204 Comments on “Assessing the Airbus-Bombardier deal

  1. Is there any way Boeing can stop this deal? I posted earlier that I think AB should go ahead with the CS500 as an A320 replacement and optomize the A320 series as a near MOM, which I suspect BA would be pretty desparate to stop.

    • I don’t think they can. And the US government can’t either. Even if the USA acts to keep the C series out of the USA, the rest of the world is a far larger market and Airbus / Bombardier could own the whole thing.

      Airbus are already in America, so even if they don’t sell the C series there Airbardier can keep selling those ancient old A320 derivatives in the USA whilst selling C series + derivatives everywhere else. Of course, I’m being sarcastic simply to emphasize the decrepitude of the 737 basic design.

      Boeing’s actions have given Airbus a free upgrade path to, as you point out, an A320 replacement / MOM / upgrade. They’re now at the next generation without having to lift anything so heavy as a draughtman’s pencil.

      Not the smartest of strategies, giving your deadliest competitor a free pass to the next generation. Way to go Boeing, way to go.

    • I have rarely seen a strategic move like Boeings idea of killing the C-Series with this ugly dumping nonsense backfire so badly. This is about the worst scenario I could think of in regard of the 737.
      Did this possibility really not occur to Muilenberg and his crew?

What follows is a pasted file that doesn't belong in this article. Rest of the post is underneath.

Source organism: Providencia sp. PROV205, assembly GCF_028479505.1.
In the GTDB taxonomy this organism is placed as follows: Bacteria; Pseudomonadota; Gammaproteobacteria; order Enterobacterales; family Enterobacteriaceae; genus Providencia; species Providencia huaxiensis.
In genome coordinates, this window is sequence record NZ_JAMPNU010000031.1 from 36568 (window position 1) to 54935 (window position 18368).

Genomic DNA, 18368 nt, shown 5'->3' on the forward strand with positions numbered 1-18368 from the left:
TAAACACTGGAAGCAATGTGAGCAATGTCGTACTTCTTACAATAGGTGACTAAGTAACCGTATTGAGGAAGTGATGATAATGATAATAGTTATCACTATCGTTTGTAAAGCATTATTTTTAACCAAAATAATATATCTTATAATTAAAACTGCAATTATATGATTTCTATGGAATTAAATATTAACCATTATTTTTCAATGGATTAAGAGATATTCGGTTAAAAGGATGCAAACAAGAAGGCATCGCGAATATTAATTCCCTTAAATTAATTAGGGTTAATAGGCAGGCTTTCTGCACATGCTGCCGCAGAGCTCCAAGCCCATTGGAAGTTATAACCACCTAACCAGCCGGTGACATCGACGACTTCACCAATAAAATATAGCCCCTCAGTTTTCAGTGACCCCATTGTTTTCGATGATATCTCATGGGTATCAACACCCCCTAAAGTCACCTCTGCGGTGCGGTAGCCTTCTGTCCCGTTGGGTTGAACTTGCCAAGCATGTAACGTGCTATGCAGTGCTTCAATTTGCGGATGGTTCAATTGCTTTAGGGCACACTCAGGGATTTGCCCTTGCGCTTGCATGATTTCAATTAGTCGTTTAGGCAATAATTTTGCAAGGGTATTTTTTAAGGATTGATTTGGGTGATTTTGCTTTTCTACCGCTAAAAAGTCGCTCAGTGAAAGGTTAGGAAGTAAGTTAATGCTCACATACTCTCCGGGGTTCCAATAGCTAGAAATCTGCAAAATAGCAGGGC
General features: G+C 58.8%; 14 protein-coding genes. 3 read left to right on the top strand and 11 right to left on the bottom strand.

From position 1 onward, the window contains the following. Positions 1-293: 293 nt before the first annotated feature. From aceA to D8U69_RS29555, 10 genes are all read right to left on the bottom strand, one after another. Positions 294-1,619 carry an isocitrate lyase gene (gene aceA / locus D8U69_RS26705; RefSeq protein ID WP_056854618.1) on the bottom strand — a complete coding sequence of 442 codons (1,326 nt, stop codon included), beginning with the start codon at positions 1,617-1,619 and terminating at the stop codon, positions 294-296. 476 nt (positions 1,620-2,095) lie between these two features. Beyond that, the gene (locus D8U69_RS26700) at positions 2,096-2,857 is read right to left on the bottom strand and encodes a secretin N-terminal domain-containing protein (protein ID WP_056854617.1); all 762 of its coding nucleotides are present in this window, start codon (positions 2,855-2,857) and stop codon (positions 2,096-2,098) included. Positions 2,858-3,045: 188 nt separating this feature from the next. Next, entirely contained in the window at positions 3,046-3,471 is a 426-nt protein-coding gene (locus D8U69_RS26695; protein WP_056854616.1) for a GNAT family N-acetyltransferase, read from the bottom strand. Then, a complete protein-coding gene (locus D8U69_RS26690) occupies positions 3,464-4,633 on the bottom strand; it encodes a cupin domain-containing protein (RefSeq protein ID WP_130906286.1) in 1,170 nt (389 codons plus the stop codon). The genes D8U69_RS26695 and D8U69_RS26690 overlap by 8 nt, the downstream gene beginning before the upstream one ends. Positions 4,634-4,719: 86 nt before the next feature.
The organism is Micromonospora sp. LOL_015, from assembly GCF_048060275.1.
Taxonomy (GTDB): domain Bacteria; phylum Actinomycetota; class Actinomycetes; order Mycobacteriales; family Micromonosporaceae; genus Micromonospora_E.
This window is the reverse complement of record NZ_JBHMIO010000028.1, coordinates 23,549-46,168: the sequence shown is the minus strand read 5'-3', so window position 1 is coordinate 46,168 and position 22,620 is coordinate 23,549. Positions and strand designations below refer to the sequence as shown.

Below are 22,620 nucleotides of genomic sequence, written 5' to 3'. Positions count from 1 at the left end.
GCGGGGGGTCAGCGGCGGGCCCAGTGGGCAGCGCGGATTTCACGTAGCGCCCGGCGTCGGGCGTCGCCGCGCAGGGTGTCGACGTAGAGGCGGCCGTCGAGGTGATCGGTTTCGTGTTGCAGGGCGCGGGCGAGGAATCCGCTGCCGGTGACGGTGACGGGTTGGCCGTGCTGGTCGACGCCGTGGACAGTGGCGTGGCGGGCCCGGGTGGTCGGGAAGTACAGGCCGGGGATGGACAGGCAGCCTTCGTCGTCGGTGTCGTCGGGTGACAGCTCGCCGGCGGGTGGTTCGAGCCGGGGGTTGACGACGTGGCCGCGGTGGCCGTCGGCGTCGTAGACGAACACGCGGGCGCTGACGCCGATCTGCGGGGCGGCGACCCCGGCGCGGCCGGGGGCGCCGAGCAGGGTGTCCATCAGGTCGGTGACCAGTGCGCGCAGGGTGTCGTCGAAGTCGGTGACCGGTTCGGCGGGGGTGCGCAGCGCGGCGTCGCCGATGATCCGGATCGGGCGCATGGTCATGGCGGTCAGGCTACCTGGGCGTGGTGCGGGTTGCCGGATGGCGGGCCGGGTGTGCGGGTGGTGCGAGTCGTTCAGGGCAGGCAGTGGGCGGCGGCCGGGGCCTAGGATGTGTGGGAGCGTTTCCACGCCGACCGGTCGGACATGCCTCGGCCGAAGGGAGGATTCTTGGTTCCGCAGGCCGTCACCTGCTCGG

• Mully is a disciple of McNerney: profit, stretch, damn technology and the future it’s stock price and options. They, born of their infamous grandfather Jack, none men of vision. See GE stock price which at a time of tripling of the Dow, it continues to go down!

      • An Advocatus Diaboli seems to be missing at Boeing’s way to make decisions.

          • S/he’s saying that nobody in Boeing appears to be arguing against dumb strategies, and so they end up doing stupid things.

          • Ahh, group think.

            They all nod our head yes despite the fact that Trump has no brain.

          • From the construction I would guess the novel phrase means “devil’s advocate”. Of course one expects people posting here include French speakers …

          • “Huh?”

            OK, it seems nobody at Boeing had the backbone to tell the CEO it might be an error.

            It is some linked to a very old saying:
            “The general who wins the battle makes many calculations in his temple before the battle is fought. The general who loses makes but few calculations beforehand.” (Sun Tzu 6th century BC)

            Or a more contemporary example: THE GALACTIC EMPIRE

    • AB are clever! They know they can now father the CS500 for very little money not to mention Canada and Quebec paying for it……AB can also do the CS500 their way!…..AB will ultimately be the big, big winner. That we like it or not, BA is a competitor!